The Department of Astronomy offers programs of study leading to the Master of Science and Doctor of Philosophy degrees. A full schedule of courses covering most fields of astronomy is offered. Some areas in which the faculty focus their research efforts are comets, interplanetary dust, planetary dynamics, star and planet formation, extrasolar planets, mm wavelength astronomy, the interstellar medium, active galaxies, plasma astrophysics, high energy astrophysics, theoretical and computational astrophysics, and cosmology.
Because of the large number of qualified applicants, the Department of Astronomy has had to restrict formal admission to the Graduate School to those who have shown particularly outstanding work in their undergraduate records. Students who enter the graduate program are normally expected to have strong backgrounds in astronomy, physics, and mathematics. A student with deficiencies in one of these areas may be admitted but will be expected to remedy such deficiencies as soon as possible.
Note that the Department of Astronomy accepts applications for the Ph.D. program only. (Admitted students typically receive an M.S. degree after their second year in the program.)
Type of Applicant Fall Spring
Domestic Applicants; US Citizens and Permanent Residents with foreign credentials; International Applicants seeking admissions under A, E, G, H, I and L visas and immigrants
Deadline: January 15
International Applicants seeking admission under F (student) or J (exchange visitor) visas
Deadline: January 15
- GRE General and GRE Physics Subject Test is required (University of Maryland institution code is 5814).
- 3 Letters of Recommendation.
- Statement of Purpose or Essay.
- One copy of your official transcripts (translated in English). You must have an overall grade point average of at least 3.0.
- International applicants must submit the Certification of Finances form.
- TOEFL or IELTS test scores required for international students if English is not your native language.
- Other materials such as curriculum vitae, resume, or other papers are accepted.
Master of Science (M.S.)
Candidates for the non-thesis option of the M.S. degree are required to complete 30 credits, including six of the nine principal Astronomy graduate courses (18 credits), with the remaining 12 credits consisting of classroom courses or research credits in Astronomy or supporting fields. One or more scholarly papers are required, usually fulfilled by the 2nd-year project report. The student must also pass a written examination, normally consisting of the written part of the Ph.D. qualifying examination with appropriately chosen passing requirements.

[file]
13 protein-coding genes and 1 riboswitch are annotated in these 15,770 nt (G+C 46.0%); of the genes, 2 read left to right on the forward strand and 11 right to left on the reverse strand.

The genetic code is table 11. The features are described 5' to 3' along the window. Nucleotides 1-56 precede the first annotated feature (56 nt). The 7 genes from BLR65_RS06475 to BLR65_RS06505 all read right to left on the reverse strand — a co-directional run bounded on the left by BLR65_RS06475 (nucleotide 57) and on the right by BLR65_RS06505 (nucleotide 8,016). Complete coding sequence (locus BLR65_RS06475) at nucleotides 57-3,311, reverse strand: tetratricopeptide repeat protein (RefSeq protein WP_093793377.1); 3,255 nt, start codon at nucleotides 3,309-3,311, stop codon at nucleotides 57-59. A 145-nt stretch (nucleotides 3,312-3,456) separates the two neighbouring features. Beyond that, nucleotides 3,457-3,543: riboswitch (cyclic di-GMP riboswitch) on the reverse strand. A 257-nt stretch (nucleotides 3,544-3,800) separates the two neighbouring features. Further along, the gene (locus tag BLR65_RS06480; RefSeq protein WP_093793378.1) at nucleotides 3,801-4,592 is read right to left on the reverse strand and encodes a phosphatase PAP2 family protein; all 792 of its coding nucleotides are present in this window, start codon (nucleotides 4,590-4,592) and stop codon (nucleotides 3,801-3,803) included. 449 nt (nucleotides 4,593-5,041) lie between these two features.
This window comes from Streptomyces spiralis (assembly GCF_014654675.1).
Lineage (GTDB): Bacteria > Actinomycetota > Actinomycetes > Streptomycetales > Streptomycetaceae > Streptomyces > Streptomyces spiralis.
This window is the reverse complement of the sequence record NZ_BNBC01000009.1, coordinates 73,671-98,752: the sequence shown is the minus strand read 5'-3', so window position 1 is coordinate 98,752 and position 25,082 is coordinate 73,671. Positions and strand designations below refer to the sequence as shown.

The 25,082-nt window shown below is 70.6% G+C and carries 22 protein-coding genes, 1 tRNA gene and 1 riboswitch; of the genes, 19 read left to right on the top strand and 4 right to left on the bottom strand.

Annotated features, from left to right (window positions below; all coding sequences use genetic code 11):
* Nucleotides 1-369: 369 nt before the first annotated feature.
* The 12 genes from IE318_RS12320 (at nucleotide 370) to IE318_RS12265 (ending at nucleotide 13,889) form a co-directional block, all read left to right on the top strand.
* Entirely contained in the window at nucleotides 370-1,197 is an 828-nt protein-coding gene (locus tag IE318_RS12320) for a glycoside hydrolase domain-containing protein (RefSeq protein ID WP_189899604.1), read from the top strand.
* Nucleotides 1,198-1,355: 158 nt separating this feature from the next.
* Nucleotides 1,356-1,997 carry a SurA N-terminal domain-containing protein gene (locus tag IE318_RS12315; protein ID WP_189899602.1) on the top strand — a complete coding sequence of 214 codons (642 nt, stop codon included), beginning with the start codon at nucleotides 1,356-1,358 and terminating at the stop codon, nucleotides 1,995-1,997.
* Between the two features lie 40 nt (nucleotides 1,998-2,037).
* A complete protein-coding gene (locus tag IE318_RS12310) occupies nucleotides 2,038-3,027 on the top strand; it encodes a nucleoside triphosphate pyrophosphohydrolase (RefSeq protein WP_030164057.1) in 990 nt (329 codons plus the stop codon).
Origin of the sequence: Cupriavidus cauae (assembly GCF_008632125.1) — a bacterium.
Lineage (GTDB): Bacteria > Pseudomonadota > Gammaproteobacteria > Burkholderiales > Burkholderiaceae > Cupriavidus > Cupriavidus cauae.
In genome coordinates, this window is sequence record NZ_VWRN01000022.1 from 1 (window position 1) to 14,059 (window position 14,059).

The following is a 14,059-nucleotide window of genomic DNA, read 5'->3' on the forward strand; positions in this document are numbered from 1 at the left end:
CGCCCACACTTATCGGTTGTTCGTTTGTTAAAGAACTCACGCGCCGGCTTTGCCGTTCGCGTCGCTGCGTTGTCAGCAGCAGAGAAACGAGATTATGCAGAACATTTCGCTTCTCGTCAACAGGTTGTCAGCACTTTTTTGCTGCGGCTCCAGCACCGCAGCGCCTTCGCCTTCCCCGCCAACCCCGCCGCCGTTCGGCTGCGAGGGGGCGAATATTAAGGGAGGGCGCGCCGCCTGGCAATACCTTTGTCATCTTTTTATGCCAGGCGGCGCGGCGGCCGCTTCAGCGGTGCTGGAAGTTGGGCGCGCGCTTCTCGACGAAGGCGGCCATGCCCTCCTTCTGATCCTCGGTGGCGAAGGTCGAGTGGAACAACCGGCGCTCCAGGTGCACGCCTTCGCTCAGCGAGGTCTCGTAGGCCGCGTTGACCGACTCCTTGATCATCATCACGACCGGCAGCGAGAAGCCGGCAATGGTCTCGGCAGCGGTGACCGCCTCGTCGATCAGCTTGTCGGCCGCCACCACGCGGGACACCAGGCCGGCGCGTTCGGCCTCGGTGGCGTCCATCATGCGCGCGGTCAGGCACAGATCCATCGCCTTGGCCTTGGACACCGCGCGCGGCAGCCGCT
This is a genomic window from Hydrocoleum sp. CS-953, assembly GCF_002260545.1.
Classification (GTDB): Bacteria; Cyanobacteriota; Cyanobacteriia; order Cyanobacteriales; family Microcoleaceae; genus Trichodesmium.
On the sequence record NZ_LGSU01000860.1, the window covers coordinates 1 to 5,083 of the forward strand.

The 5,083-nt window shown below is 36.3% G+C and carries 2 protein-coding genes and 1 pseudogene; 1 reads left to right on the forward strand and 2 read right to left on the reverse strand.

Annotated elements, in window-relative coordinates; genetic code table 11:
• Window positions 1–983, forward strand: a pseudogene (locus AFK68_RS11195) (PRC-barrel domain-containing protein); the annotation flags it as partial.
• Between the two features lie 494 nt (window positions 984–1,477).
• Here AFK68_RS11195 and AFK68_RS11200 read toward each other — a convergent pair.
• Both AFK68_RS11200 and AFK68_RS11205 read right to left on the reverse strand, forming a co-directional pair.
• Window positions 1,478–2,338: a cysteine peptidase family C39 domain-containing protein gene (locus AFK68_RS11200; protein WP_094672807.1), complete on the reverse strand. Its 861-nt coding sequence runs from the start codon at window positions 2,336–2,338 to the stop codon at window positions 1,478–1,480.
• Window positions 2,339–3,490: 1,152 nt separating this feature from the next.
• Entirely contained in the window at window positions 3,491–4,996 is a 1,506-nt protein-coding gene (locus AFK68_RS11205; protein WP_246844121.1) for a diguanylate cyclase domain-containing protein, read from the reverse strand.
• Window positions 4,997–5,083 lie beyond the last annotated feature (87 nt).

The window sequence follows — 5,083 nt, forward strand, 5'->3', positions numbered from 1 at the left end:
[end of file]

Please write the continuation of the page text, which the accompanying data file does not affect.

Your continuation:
Candidates for the thesis option of the M.S. degree (less common) are required to complete 30 credits, including eight of the nine principal Astronomy graduate courses (24 credits) and 6 credits of thesis research (ASTR 799). A written thesis is required and must be successfully defended in an oral examination. The student must also pass a written examination, normally consisting of the written part of the Ph.D. qualifying examination with appropriately chosen passing requirements.
Doctor of Philosophy (Ph.D.)
Course requirements for the PhD in Astronomy currently consist of eight courses, at least six of which must come from the nine principal Astronomy graduate courses 601, 606, 610, 615, 620, 622, 630, 670, and 680. A qualifying exam based on these courses is given in the summer after the second year. A research project is required of all students in the second year of graduate study. Admission to the PhD program is based on course work, the research project and the qualifier.Students choose a research stream depending on their interest within the field. Courses beyond the required eight are often necessary for advanced research. This will be assessed by the student's thesis committee.